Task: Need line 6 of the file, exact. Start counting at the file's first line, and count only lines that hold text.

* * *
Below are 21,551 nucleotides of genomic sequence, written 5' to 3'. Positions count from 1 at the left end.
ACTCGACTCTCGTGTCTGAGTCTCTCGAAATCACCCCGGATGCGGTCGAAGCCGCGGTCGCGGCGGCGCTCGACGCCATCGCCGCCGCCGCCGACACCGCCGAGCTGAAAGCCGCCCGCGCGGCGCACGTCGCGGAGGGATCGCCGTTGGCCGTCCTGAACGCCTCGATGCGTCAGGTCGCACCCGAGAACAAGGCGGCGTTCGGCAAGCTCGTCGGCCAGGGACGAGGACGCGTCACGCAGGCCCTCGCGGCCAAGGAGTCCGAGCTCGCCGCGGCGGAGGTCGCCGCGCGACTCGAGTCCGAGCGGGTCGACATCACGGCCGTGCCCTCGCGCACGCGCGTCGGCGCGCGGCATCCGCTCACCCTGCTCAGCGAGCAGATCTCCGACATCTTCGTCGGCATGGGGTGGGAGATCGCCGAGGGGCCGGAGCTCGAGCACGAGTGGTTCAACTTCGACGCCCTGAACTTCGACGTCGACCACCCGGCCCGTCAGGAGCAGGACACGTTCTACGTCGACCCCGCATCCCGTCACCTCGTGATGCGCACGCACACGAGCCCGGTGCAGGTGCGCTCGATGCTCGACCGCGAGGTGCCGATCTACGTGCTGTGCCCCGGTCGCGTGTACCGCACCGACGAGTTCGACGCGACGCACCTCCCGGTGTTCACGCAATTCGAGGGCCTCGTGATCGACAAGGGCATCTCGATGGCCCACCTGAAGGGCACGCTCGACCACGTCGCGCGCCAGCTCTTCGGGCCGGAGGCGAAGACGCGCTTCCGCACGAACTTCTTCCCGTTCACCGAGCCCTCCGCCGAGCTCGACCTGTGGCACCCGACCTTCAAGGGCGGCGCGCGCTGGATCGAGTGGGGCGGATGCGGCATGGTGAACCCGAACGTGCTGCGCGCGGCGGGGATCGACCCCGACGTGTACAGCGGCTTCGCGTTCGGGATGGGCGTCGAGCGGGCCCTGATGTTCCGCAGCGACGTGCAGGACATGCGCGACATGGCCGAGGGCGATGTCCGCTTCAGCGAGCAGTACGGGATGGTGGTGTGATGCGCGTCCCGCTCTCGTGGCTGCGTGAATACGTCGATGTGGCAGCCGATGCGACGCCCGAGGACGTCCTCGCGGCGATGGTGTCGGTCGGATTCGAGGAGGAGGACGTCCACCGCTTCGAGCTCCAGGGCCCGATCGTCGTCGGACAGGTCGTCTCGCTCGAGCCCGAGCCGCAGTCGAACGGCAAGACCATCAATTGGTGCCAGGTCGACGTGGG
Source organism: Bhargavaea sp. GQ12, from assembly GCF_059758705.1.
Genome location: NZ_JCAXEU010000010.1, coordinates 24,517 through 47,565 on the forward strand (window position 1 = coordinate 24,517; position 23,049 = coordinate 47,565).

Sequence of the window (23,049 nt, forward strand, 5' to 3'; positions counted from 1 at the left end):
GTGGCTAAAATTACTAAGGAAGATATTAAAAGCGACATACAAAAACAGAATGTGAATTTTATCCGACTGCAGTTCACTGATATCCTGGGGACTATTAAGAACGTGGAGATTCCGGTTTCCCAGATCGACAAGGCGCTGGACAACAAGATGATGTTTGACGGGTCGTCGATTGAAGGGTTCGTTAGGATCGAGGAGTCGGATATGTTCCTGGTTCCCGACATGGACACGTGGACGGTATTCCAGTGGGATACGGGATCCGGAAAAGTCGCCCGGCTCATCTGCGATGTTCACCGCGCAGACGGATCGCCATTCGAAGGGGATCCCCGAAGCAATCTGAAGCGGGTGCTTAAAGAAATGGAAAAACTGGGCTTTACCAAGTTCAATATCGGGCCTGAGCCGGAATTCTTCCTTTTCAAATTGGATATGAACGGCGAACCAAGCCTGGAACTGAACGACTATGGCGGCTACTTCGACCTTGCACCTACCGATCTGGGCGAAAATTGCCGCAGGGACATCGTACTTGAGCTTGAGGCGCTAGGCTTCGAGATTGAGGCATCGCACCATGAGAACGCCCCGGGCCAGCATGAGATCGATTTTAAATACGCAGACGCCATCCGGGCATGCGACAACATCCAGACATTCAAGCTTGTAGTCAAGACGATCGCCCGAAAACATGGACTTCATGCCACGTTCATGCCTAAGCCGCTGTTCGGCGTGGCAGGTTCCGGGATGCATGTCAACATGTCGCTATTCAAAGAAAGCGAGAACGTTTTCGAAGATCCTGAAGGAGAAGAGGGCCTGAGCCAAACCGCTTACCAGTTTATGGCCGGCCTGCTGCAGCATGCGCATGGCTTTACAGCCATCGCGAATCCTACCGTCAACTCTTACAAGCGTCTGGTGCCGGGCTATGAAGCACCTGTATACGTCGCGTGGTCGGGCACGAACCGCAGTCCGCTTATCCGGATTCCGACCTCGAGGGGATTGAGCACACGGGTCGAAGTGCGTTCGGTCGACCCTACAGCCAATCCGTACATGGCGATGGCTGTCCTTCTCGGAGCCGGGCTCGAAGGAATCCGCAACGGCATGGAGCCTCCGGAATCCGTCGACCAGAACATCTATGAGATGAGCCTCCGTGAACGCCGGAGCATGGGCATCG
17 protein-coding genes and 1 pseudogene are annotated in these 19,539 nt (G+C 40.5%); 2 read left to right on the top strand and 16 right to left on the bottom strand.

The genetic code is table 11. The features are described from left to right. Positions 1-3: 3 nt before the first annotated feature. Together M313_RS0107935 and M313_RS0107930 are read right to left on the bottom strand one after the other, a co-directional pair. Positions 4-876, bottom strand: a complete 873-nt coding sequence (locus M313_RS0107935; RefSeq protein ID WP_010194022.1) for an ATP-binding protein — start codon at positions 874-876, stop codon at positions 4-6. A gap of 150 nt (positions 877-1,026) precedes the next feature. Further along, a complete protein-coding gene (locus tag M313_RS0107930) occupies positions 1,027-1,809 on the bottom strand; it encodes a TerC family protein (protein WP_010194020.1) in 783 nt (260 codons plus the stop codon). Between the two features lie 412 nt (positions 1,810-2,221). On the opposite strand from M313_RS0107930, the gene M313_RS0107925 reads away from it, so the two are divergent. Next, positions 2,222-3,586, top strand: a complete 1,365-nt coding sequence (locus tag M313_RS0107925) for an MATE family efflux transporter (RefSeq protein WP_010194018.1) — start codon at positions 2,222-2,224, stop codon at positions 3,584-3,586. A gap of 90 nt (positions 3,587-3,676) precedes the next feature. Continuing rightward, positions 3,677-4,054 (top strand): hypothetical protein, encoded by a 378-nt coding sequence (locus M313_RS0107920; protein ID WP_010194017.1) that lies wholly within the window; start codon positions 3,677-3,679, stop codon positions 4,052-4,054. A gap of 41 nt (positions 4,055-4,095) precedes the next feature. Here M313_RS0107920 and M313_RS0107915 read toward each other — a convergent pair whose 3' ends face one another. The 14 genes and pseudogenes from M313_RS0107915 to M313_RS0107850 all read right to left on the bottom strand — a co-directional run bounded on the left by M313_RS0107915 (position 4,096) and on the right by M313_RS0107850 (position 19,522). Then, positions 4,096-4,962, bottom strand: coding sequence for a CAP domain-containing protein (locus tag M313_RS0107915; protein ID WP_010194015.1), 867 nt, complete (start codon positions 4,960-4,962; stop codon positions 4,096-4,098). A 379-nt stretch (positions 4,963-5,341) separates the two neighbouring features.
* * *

GTGGCTAAAATTACTAAGGAAGATATTAAAAGCGACATACAAAAACAGAATGTGAATTTTATCCGACTGCAGTTCACTGATATCCTGGGGACTATTAAGAACGTGGAGATTCCGGTTTCCCAGATCGACAAGGCGCTGGACAACAAGATGATGTTTGACGGGTCGTCGATTGAAGGGTTCGTTAGGATCGAGGAGTCGGATATGTTCCTGGTTCCCGACATGGACACGTGGACGGTATTCCAGTGGGATACGGGATCCGGAAAAGTCGCCCGGCTCATCTGCGATGTTCACCGCGCAGACGGATCGCCATTCGAAGGGGATCCCCGAAGCAATCTGAAGCGGGTGCTTAAAGAAATGGAAAAACTGGGCTTTACCAAGTTCAATATCGGGCCTGAGCCGGAATTCTTCCTTTTCAAATTGGATATGAACGGCGAACCAAGCCTGGAACTGAACGACTATGGCGGCTACTTCGACCTTGCACCTACCGATCTGGGCGAAAATTGCCGCAGGGACATCGTACTTGAGCTTGAGGCGCTAGGCTTCGAGATTGAGGCATCGCACCATGAGAACGCCCCGGGCCAGCATGAGATCGATTTTAAATACGCAGACGCCATCCGGGCATGCGACAACATCCAGACATTCAAGCTTGTAGTCAAGACGATCGCCCGAAAACATGGACTTCATGCCACGTTCATGCCTAAGCCGCTGTTCGGCGTGGCAGGTTCCGGGATGCATGTCAACATGTCGCTATTCAAAGAAAGCGAGAACGTTTTCGAAGATCCTGAAGGAGAAGAGGGCCTGAGCCAAACCGCTTACCAGTTTATGGCCGGCCTGCTGCAGCATGCGCATGGCTTTACAGCCATCGCGAATCCTACCGTCAACTCTTACAAGCGTCTGGTGCCGGGCTATGAAGCACCTGTATACGTCGCGTGGTCGGGCACGAACCGCAGTCCGCTTATCCGGATTCCGACCTCGAGGGGATTGAGCACACGGGTCGAAGTGCGTTCGGTCGACCCTACAGCCAATCCGTACATGGCGATGGCTGTCCTTCTCGGAGCCGGGCTCGAAGGAATCCGCAACGGCATGGAGCCTCCGGAATCCGTCGACCAGAACATCTATGAGATGAGCCTCCGTGAACGCCGGAGCATGGGCATCG